College Counseling & Planning      Orleans, MA. (774) 801-2449      Ashland, OR. (541) 488-0919
My daughter Olivia had a clear idea of what she wanted in a college; I wanted to help her manifest...more
--Lorraine Florio, parent of Olivia, Johns Hopkins University, 2013; Angelica, George Washington University, 2015

Read all testimonials...

Go Back to All Tips



To some it will come as a surprise, to some a relief – your job description is still ‘parent’. You are still going to be involved in the demands and concerns of your student as he or she moves into a new experience. The difference is that now that you will speak when spoken to!
The following are a few ideas on how to ease into this new phrase of parenting:

  •   Accept that this a time of transition – yours and theirs
  •   Try to roll with the mood swings – it isn’t as if you haven’t had practice
  •   Independence in your student is a good thing – you really want it, so encourage it
  •   Practice treating your student as an adult – you may question their ability, but you didn’t think they would ever be potty trained, remember?
  •   If possible go to the parent orientation programs given by the college – it will help ease your mind – maybe
  •   Don’t be surprised if your student encourages you to leave the campus once you have hauled all their stuff up three flights of stairs – usually they are ready to move on before you are

Karen Coburn in her book “Letting Go” (an excellent ‘how to’ book) suggests four areas that if discussed ahead of time, may help to avoid “unnecessary friction and misunderstanding”:

1. Communication:

  • Accept that this is all about issues of separation, control and independence. Better communication will mean an easier time of letting go.
  • Write letters and or email – your student does want to hear from you, although you will never hear them say it. Accept as truth, that you will want to communicate and hear about their lives more than they will think necessary.
  • Phoning can work, but it really has to be on their timeline – which probably means 1:00AM. Encourage calling by supplying a Call-Home card or tell them to reverse the charges – money finally has some meaning and if you want to hear from them, you may have to foot the bill! Suggest using a cell phone with a family calling plans.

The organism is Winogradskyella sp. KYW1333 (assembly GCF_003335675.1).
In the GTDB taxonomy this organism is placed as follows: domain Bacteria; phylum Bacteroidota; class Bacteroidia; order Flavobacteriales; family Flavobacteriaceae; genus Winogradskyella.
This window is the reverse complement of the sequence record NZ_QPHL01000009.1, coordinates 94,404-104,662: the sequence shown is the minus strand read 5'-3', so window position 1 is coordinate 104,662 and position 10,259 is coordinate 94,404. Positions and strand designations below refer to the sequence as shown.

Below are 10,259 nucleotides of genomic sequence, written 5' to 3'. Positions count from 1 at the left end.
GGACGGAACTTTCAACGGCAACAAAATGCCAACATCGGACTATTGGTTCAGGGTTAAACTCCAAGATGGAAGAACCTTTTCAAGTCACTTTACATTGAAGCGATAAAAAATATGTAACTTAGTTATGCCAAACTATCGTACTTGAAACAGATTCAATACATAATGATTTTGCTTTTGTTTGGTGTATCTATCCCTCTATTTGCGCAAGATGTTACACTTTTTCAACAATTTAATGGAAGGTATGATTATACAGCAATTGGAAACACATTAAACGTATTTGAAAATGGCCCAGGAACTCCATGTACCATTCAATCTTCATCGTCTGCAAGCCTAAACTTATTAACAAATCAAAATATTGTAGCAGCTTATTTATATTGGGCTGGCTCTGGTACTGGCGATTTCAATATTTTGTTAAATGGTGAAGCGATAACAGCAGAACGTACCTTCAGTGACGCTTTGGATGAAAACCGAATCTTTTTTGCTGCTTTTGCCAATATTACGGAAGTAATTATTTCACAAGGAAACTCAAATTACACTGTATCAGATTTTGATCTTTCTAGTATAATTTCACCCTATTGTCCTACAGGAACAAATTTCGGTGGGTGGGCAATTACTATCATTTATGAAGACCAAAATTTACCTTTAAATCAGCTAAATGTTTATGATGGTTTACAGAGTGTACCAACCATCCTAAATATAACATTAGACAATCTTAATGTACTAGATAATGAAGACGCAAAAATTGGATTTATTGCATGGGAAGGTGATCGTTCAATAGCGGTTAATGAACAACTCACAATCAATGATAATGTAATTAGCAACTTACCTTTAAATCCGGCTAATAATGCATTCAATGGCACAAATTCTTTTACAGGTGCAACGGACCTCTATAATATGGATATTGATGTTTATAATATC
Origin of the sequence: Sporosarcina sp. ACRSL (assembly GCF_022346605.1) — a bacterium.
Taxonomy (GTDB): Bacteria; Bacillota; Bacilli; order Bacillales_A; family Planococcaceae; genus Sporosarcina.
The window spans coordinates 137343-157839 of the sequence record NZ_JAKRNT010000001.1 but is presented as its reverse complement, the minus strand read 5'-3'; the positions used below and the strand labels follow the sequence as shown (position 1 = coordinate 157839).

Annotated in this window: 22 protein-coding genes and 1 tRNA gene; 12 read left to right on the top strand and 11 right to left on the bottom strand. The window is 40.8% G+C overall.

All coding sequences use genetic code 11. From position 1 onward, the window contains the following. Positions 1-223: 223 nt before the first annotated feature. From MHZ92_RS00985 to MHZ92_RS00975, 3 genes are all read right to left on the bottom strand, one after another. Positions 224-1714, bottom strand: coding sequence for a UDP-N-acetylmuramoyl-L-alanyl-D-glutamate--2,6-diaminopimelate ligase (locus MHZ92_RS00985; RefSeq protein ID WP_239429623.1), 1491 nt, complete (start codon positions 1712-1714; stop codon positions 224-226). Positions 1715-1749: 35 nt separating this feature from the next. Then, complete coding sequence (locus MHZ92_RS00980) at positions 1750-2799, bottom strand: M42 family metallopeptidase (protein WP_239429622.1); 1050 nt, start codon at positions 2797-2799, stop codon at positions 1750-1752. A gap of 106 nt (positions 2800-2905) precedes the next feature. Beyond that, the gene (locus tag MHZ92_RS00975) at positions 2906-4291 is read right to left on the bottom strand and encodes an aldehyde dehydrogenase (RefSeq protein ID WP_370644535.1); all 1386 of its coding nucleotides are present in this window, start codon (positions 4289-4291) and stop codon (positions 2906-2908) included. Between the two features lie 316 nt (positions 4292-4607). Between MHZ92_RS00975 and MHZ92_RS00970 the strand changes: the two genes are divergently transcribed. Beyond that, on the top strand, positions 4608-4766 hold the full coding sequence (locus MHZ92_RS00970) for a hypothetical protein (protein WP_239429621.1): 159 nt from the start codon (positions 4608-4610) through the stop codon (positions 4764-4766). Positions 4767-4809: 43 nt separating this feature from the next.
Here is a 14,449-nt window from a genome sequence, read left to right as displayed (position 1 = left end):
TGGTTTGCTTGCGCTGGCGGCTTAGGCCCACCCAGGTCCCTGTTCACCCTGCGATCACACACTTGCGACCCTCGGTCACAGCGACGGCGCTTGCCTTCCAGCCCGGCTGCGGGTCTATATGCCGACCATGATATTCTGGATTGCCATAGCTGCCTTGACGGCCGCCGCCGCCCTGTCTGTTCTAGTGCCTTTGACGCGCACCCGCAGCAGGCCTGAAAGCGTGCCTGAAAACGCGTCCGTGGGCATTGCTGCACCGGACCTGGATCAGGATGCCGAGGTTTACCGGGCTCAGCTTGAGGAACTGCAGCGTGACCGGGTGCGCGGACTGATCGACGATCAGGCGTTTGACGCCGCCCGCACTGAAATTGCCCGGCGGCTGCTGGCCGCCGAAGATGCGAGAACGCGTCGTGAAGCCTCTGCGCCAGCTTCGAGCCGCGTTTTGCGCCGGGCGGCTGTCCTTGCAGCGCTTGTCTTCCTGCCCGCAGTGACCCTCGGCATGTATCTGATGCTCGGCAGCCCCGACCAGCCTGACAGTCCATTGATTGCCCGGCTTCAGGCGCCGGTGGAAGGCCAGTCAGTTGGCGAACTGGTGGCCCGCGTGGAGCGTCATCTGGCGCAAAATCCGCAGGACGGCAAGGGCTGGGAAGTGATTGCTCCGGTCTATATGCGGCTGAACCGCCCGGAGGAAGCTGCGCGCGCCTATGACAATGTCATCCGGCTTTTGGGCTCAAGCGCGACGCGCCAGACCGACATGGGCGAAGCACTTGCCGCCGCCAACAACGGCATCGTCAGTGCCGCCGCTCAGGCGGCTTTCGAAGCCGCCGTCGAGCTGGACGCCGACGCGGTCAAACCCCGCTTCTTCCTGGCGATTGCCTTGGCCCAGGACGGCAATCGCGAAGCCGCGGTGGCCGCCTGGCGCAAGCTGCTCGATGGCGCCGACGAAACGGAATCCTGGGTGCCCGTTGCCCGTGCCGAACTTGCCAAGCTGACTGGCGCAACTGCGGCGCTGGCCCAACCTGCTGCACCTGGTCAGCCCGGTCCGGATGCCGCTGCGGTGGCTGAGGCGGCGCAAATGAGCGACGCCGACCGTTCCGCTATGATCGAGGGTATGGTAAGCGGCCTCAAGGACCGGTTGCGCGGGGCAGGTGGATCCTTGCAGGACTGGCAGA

2. Finances:

  • Be honest and straightforward about financial expectations – both theirs and the yours. Who is paying for what? Your student may surprise you with resourcefulness and a willingness you didn’t think possible
  • There are hidden costs when attending college – lab fees, supplies, laundry, entertainment, toothpaste. It may take some time to get a handle on what these extras will cost. 
  • If you are sending an allowance, think about sending a set amount on a monthly or semester basis. Your student can learn financial responsibility if and when s/he runs out of money because s/he blew it on a non-essential. 
  • If you are divorced, try to solve the financial questions without putting your student in the middle.
  •  Remember: learning financial responsibility will enhance your student’s over all independence as an adult – this is good!
3. Academics:

  • A’s and B’s are not the pay back for your financial sacrifice
  • A superstar in high school is not necessarily one in college – in selective colleges, 90% of the class are superstars
  • If your student is a late bloomer, don’t nag – it won’t help
  • Adjust academic expectations – an honest C is better than a cheating A
  • Be supportive, flexible and open to changing majors – your student is finding new areas of interest and experimenting with new ideas for careers  – remember the choice is not yours, it is your student’s

4. Social Life:

  • Put away your fantasy about college life – it may not be reality for your student
  • Encourage participation in extra-curricular activities – the college experience is more than classroom learning.
  • Trust that your student’s value system is formulated by years of listening and watching you. It is hopeless to think that you are going to make any great adjustments to their behavior, morals and values at this point.
  • Let your student know that you understand that some of the social decisions he/she will have to make are going to be difficult and that you will always be there to talk to and help if needed. And then cross your fingers!

And, congratulations to you! Enjoy these years with your student as you watch them grow and become the mature, independent adults. That is what all these years of parenting were all about.

Judith Christie
College Planning Consultants